Friday, September 25, 2015

The End of Summer

photograph by me
 The leaves are tinged crimson and gold. The evenings are becoming crisp and autumnal. Everywhere the wind is whispering of apple cider, scarves, cinnamon & nutmeg, and football. This is the first week of autumn. I’m a bit reluctant to say goodbye to summer. But, hey— God created four seasons for a reason and Vivaldi didn’t do so shabby as a result.

 Before I admit how many books I managed to read this summer, I’d like to quickly explain why I fell off the face of blogosphere last week. Last Monday (the 14th) after I finished working, I came down with a bug and spent the next couple days in unpleasant misery until I settled into a cold. I still have the cold but I am definitely much more clear in my thoughts.

 Now, my fellow bibliophiles, to business.

 I started out my summer of with a list of thirty-one books/series I wanted to read. Needless to say, I didn’t stick to that list. One look at my Goodreads shelves would prove that. I ended up reading twenty-five books. Roughly, about eleven of them were actually on my list when I put it together in May.

 Instead of listing off the titles of all the books I read, I would like to focus in and mention several of the ones that really jumped out at me.

 Pied Piper by Nevil Shute. I love this book. Dearly. The characters, the setting, and the story are incredible. I wrote a review here.

 Our Mutual Friend by Charles Dickens. Oh, Dickens how I love you! I snagged an audiobook of this off Audible for my free trial and it was a masterpiece. Narrated by David Timson, this story came alive and I quickly found myself deeply invested in the characters and the story. It was a fantastic reminder as to why I love Dickens so much and I highly recommend it. By the way, his commentary on London society is brilliant.

 Cards On the Table by Agatha Christie. My favorite Hercule Poirot mystery to date, this one is very much worth reading. I would elaborate more but I'm afraid of giving out spoilers. I should hate to spoil it for you.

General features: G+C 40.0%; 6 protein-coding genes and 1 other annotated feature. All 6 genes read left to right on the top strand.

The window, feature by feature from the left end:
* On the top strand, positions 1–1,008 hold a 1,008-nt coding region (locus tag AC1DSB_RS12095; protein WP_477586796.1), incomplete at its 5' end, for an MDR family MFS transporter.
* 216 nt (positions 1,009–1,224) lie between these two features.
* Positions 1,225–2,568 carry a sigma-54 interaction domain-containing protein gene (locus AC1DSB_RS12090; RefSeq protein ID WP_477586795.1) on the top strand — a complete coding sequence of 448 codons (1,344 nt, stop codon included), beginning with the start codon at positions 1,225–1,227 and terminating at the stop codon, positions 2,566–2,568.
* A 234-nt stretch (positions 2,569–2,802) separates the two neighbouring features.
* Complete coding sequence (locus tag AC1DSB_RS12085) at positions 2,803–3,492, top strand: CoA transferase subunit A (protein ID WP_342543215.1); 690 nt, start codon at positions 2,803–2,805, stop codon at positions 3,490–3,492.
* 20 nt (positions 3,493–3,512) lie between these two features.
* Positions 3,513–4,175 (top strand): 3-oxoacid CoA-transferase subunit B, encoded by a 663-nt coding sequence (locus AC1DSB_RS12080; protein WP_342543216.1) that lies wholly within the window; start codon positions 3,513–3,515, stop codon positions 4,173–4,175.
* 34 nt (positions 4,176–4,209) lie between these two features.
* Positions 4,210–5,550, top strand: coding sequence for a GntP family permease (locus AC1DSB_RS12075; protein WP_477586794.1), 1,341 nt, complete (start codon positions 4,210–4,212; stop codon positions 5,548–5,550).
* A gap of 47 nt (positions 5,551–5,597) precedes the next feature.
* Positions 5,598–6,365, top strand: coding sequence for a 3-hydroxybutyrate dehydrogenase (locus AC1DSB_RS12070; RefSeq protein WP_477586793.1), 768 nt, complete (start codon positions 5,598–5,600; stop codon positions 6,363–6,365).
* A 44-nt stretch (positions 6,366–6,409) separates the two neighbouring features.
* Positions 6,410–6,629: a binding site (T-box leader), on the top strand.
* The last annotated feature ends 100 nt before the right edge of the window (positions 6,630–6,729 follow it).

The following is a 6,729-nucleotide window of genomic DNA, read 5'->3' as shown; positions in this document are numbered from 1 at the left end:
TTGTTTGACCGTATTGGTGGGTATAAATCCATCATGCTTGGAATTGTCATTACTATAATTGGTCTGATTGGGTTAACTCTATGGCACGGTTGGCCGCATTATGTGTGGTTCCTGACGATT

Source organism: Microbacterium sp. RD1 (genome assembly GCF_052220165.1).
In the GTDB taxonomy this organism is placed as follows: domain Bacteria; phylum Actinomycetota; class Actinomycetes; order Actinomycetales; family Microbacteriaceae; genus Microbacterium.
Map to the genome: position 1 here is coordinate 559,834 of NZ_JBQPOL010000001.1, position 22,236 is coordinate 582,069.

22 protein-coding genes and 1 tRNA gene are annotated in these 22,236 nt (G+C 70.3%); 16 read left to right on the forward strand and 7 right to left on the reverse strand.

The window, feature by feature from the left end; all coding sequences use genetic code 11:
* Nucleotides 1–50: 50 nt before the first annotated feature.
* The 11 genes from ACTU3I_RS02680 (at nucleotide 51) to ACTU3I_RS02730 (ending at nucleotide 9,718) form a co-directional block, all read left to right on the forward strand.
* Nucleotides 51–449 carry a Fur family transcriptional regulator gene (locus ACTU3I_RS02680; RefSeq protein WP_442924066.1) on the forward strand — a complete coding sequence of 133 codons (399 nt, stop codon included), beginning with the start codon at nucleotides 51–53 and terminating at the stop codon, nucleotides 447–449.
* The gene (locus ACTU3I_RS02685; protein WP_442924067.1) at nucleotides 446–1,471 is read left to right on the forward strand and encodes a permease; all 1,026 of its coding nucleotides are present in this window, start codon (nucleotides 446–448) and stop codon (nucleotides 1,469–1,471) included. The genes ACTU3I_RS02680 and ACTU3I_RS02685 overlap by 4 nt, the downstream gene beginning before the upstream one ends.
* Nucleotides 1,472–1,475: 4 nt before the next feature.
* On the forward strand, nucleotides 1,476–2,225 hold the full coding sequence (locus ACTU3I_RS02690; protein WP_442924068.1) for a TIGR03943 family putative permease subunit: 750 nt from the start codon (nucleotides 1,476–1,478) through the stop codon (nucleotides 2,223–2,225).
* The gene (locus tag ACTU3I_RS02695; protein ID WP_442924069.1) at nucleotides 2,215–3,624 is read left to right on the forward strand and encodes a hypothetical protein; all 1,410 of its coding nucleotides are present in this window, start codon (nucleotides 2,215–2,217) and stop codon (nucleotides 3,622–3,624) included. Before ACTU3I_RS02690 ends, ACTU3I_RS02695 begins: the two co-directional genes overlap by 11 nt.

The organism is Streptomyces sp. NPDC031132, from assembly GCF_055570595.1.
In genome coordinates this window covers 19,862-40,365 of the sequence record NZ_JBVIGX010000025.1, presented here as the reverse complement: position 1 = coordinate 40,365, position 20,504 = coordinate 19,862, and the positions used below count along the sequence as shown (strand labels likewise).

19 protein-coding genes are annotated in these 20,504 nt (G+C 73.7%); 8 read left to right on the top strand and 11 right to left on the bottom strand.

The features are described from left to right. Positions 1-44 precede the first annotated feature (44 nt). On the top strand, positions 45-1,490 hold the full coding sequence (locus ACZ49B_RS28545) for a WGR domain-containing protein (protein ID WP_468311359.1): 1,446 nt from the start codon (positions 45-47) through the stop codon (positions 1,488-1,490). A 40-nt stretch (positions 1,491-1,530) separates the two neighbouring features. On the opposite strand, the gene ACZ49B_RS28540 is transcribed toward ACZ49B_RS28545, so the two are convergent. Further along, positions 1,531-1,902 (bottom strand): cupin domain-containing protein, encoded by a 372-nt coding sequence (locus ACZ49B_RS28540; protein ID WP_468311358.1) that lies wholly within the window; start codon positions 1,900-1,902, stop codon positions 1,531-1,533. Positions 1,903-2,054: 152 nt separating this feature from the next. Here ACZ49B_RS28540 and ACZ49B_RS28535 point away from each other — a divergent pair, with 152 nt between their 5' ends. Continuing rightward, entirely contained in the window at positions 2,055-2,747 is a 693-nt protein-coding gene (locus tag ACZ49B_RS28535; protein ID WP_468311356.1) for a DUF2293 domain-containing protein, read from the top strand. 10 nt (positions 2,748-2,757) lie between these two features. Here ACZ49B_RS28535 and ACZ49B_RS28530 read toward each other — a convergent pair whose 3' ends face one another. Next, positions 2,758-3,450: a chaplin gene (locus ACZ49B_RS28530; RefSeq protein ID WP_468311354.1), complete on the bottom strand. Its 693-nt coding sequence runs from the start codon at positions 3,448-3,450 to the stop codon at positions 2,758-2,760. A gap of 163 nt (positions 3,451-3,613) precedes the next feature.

The Eagle of the Ninth by Rosemary Sutcliff. I read this in August during a read along with Annie Hawthorne of Curious Wren. An excellent piece of historical fiction, Sutcliff's rich writing and historical detail in this is matchless. Britain during the Roman Empire truly comes alive under her pen.

 The Code of the Woosters by P.G. Wodehouse. I set forth on a great hunt to find a copy of this book after Annie lauded its praises on Goodreads. It was hilarious, my dear fellow bibliophiles. Never has a cow creamer had so many intrigues and attempted robberies surrounding it.

 The Prince of Fishes by Suzannah Rowntree. I had the grand opportunity of reading this and writing a review of it for its release. People, buy it. It is gold. You can read my review here.

 Some Christmas Camouflage by Elisabeth Grace Foley. I picked up this gem while on a Kindle book shopping spree. It was utterly delightful and even topped O.Henry's famous Gift of the Magi in my personal rankings. And it's only 99 cents! You should definitely pick up a copy of this to read during the Christmas season.

What were your favorite reads of the summer?


  1. Hi Hanne-col, I love so many of the books you've mentioned on this list. I've not read any of them, except for "The Eagle of the Ninth" (which *is* wonderful), but so many of these authors are favourites.

    I plan on reading "The Code of the Woosters" very soon. P.G. Wodehouse is excellent indeed.

    I need to read more Agatha Christie! And while I haven't read "Our Mutual Friend", I recently watched the tv miniseries adaption of it, and truly loved it as well! I need to read the book now. . . I was surprised by just how much I loved Belle too :)

  2. Joy - Ah, I'm certain you'll enjoy "Code of the Woosters" very much.

    Yes, I'm in the midst of watching the BBC miniseries myself. I think I have one episode remaining. So far, I have been loving it as an adaption. You really must read the book, though. Bella is developed even more in the book and you can really see her growth as a character.

    Thank you so much for leaving a comment!


Thank you for taking the time to comment! I really do appreciate it. I do have a few requests or rules: no profanity (let's keep things PG, people), no spam, and please keep your words kind. "If you can't say something nice, do not say anything at all." — Thumper in Bambi (1942)

If you do disagree with what I say, say it kindly and civilly. I will remove any comments that do not comply with any of these rules.